Federal prosecutors oppose bail for man charged with Youngstown weapons offense

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Cameron Wells, charged with being a felon in possession of a firearm in Youngstown.

YOUNGSTOWN, Ohio (WKBN) — Federal prosecutors say they are opposed to releasing a man awaiting trial on a Youngstown firearms charge.

Writing in the U.S. Northern District Court of Ohio before Judge Solomon Oliver Jr., Assistant U.S. Attorney Yasmine Makridis said a federal magistrate made the correct decision in ordering 39-year-old Cameron Wells held without bond because he has a substantial criminal history which includes a history of committing crimes while on probation or bail.

When Wells was arrested Jan. 12 by Youngstown police at East Ravenwood Avenue and Erie Street after finding marijuana and a loaded handgun in his car, he already had two warrants for failure to appear from two different courts and he admitted to smoking marijuana daily.

“The government maintains that there are no conditions that would reasonably assure the safety of the community,” Makridis wrote.

Wells was indicted in May by a federal grand jury on charges of being a felon in possession of a firearm and possession of a firearm by a person with a domestic violence conviction.

Reports said when Wells was arrested, he told the officers that there was some “weed” in the vehicle and revealed a plastic bag underneath the radio. Police said he later told them “there might be” a weapon in the vehicle.

Afterward, officers reported finding a 9mm handgun in between the driver’s seat and center console.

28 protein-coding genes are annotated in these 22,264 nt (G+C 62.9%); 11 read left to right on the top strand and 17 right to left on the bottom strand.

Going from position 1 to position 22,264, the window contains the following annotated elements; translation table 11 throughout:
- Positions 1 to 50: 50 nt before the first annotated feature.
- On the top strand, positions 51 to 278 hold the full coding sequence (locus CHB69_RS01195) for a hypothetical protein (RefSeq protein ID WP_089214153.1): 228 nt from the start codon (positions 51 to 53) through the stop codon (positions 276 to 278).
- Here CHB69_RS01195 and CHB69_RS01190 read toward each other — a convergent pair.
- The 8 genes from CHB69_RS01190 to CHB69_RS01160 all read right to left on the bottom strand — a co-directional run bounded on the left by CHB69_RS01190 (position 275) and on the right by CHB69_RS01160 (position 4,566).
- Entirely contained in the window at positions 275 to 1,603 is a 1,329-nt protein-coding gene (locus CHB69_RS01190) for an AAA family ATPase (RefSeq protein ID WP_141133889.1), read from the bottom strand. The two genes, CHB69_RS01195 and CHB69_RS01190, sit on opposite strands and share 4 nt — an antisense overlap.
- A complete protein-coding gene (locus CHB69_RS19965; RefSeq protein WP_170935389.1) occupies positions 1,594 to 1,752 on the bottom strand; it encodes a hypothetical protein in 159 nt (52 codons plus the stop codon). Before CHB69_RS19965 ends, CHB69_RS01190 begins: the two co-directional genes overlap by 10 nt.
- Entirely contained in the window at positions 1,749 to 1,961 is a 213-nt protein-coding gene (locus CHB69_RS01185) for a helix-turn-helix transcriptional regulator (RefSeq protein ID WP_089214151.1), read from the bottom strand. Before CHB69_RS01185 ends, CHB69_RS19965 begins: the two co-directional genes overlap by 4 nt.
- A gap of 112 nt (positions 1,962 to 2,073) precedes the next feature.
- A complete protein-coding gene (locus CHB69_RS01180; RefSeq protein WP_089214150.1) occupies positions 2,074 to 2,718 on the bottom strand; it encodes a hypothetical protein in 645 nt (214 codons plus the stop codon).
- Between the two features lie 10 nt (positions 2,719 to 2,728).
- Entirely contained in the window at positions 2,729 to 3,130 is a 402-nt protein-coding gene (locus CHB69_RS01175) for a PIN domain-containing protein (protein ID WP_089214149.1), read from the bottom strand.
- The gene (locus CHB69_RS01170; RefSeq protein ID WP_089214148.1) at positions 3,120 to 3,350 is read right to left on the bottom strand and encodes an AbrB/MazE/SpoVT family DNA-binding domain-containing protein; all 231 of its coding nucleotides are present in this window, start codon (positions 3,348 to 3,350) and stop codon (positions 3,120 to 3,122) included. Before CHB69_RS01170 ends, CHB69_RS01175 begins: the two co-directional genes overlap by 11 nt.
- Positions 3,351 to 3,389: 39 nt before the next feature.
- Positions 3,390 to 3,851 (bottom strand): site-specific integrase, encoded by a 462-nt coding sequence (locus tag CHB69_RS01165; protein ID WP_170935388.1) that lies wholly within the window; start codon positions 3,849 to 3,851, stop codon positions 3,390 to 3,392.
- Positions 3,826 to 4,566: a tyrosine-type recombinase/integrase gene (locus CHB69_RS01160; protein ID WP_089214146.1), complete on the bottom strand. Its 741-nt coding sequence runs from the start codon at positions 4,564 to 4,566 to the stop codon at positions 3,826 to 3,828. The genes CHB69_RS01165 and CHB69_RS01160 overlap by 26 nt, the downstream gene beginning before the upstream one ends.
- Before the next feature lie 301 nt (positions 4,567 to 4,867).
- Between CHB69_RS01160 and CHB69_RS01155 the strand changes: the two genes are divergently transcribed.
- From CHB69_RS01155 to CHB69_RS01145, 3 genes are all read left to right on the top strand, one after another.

Wells is not allowed to have a gun because of a May 2010 conviction in Mahoning County Common Pleas Court for possession of cocaine and burglary. He also has an additional 2008 conviction in Mahoning County Area Court for domestic violence.

At his arraignment, U.S. Magistrate William H. Baughman Jr. ordered he should be detained.

His attorney, Darin Thompson, filed a motion June 30 asking that the detention order be revoked and that his client be released.

In his motion, Thompson said after he was arrested by city police, he posted bond, obeyed all conditions of his bond and was cooperative when interviewed by federal agents in May. When charged federally, Wells turned himself in, Thompson said.

When federal agents told him he would be indicted, Wells was not arrested but was instead instructed to turn himself in which he did, Wells wrote.

Makridis listed 11 prior criminal offenses Wells was convicted of or arrested for, including three separate counts of domestic violence. He also has a history of failing to appear for court, his attorney wrote.

“In his prior cases, he did not face lengthy jail sentences and he still failed to appear in court,” Makridis wrote. “Therefore, his history and characteristics support detention.”

Court records do not list a hearing date for the motions.

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